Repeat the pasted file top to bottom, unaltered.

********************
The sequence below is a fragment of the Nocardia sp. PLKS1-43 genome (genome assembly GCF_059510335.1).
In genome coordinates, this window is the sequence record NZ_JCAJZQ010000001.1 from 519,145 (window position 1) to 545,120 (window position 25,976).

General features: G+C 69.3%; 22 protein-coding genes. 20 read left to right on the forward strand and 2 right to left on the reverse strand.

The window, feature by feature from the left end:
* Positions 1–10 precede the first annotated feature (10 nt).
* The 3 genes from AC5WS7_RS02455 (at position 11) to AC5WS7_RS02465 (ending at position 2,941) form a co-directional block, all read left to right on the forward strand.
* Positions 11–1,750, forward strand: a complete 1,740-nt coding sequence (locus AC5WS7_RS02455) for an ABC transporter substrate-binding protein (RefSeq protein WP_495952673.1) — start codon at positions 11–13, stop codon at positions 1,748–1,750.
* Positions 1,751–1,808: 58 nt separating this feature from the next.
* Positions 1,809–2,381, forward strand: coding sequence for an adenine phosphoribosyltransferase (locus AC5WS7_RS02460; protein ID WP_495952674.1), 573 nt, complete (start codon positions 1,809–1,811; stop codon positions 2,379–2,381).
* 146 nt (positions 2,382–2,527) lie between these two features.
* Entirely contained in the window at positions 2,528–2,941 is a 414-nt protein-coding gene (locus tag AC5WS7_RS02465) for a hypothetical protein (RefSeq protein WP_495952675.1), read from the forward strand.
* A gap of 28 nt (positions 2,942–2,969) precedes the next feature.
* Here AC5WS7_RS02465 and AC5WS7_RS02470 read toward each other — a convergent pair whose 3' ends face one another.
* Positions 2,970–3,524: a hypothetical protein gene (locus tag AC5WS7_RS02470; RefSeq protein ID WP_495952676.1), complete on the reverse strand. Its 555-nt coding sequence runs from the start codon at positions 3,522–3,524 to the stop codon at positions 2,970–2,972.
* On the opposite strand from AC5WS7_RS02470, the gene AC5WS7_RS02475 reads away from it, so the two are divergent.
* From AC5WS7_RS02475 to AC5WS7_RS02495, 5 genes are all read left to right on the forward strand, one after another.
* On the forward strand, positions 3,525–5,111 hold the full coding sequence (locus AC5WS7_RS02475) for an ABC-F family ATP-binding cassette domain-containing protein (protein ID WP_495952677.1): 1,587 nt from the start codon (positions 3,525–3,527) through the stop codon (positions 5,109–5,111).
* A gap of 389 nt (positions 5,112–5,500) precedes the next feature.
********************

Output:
The sequence below is a fragment of the Nocardia sp. PLKS1-43 genome (genome assembly GCF_059510335.1).
In genome coordinates, this window is the sequence record NZ_JCAJZQ010000001.1 from 519,145 (window position 1) to 545,120 (window position 25,976).

General features: G+C 69.3%; 22 protein-coding genes. 20 read left to right on the forward strand and 2 right to left on the reverse strand.

The window, feature by feature from the left end:
* Positions 1–10 precede the first annotated feature (10 nt).
* The 3 genes from AC5WS7_RS02455 (at position 11) to AC5WS7_RS02465 (ending at position 2,941) form a co-directional block, all read left to right on the forward strand.
* Positions 11–1,750, forward strand: a complete 1,740-nt coding sequence (locus AC5WS7_RS02455) for an ABC transporter substrate-binding protein (RefSeq protein WP_495952673.1) — start codon at positions 11–13, stop codon at positions 1,748–1,750.
* Positions 1,751–1,808: 58 nt separating this feature from the next.
* Positions 1,809–2,381, forward strand: coding sequence for an adenine phosphoribosyltransferase (locus AC5WS7_RS02460; protein ID WP_495952674.1), 573 nt, complete (start codon positions 1,809–1,811; stop codon positions 2,379–2,381).
* 146 nt (positions 2,382–2,527) lie between these two features.
* Entirely contained in the window at positions 2,528–2,941 is a 414-nt protein-coding gene (locus tag AC5WS7_RS02465) for a hypothetical protein (RefSeq protein WP_495952675.1), read from the forward strand.
* A gap of 28 nt (positions 2,942–2,969) precedes the next feature.
* Here AC5WS7_RS02465 and AC5WS7_RS02470 read toward each other — a convergent pair whose 3' ends face one another.
* Positions 2,970–3,524: a hypothetical protein gene (locus tag AC5WS7_RS02470; RefSeq protein ID WP_495952676.1), complete on the reverse strand. Its 555-nt coding sequence runs from the start codon at positions 3,522–3,524 to the stop codon at positions 2,970–2,972.
* On the opposite strand from AC5WS7_RS02470, the gene AC5WS7_RS02475 reads away from it, so the two are divergent.
* From AC5WS7_RS02475 to AC5WS7_RS02495, 5 genes are all read left to right on the forward strand, one after another.
* On the forward strand, positions 3,525–5,111 hold the full coding sequence (locus AC5WS7_RS02475) for an ABC-F family ATP-binding cassette domain-containing protein (protein ID WP_495952677.1): 1,587 nt from the start codon (positions 3,525–3,527) through the stop codon (positions 5,109–5,111).
* A gap of 389 nt (positions 5,112–5,500) precedes the next feature.